note join Top Financial Times journalists in conversation with leaders in business and government, including Sequoia’s managing director for India and Southeast Asia, a former economic advisor to the Government of India, vice dean of the Shanghai Institute for Advanced Finance, and many more in The Global Boardroom on 7-9 Dec. Register for free to get your digital card today.
Sentencing Bishop Zain Sentencing is set for the former Bishop of Hong Kong, Cardinal Zen, 90, and five others accused of failing to register a now-defunct fund set up to help people arrested in mass anti-government protests in 2019. They have all pleaded not guilty . If convicted, they face a fine of up to HK$10,000, with no jail time.
Black Friday One of the biggest days begins for the retail docket, as analysts closely monitor any signs of consumers cutting spending. In the aftermath of Black Friday, major retailers like Argos and Woolworths have transformed the advertising industry.
world Cup Iran will face Wales in the first match today. Qatar plays Senegal next, followed by the Netherlands, Ecuador, England and the United States.
What else do we read
The cost of Chinese chips Big Read New examines the cost of the US ban on Chinese semiconductors. New US technology rules will hurt chipmakers in China but also add to inflationary pressures on many products.
In the court of King Trump Jemima Kelly visits Mar-a-Lago and mingle with the “hooters” and lovers of the former US president at his home base, social club, and partly political nerve center for a man whose obsession with winning threatens to split the Republican base.
The United Kingdom limits the use of Chinese-made surveillance systems on government websites In announcing the ban, Cabinet Office Minister Oliver Dowden said it would cover visual surveillance equipment “produced by companies subject to the National Intelligence Act of the People’s Republic of China”.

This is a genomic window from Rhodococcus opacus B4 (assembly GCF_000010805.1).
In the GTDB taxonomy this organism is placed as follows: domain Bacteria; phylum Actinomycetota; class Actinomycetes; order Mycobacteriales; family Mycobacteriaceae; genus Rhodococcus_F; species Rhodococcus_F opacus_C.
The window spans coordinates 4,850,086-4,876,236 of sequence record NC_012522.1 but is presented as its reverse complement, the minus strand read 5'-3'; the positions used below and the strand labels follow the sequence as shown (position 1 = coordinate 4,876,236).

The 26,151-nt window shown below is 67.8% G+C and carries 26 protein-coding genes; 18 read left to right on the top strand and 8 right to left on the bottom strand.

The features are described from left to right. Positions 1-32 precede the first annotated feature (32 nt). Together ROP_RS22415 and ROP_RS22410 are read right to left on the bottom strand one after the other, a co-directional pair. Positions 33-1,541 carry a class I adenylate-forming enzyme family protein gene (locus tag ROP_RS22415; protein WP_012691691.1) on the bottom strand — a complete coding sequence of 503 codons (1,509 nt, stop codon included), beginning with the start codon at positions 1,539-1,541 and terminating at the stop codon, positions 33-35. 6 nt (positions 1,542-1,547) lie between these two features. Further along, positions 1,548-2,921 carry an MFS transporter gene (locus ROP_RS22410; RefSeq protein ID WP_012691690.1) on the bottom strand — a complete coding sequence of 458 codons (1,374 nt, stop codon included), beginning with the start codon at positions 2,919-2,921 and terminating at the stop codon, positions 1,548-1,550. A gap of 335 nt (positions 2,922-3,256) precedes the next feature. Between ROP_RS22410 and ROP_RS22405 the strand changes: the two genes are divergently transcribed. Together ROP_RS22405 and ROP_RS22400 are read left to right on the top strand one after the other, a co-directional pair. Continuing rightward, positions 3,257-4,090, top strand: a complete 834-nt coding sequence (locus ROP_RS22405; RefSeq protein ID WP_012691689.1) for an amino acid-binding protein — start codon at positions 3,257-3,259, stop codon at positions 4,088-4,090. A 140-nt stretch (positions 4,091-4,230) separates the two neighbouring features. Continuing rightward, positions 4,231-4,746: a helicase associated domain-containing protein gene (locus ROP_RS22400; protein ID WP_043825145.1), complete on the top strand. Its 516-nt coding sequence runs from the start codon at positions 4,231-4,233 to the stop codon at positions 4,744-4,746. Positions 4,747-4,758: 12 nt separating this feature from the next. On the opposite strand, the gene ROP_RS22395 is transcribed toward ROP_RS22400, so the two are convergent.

How magical thinking enabled the ups and downs of FTX Since the cryptocurrency exchange imploded this month, it has become clear that the concentration of power, coupled with a lack of oversight, has caused huge losses for customers because the money has been funneled without any accountability. Gillian Tate muses on the sector’s deep contradictions. If you missed your FTX bankruptcy hearing, we’ve got you covered.
How China’s close contacts are ramping up pressure on Beijing’s Covid-free policy More than 1.3 million people in China were under medical observation this week as close contacts of Covid-19 cases, the highest level since the outbreak began in Wuhan. The number of close contacts is a measure of whether the authorities are still able to control the virus. If it gets out of control further, the government can impose stricter lockdowns.
I have nothing against staples like sour cream, chives, tzatziki or guacamole. But when you want something with a little more gastronomic clout, what are your picks for dipping after hummus? American chef Lucas Folgers Snacks for dinner An entire chapter is devoted to dives that feel adventurous and luxurious while being relatively simple.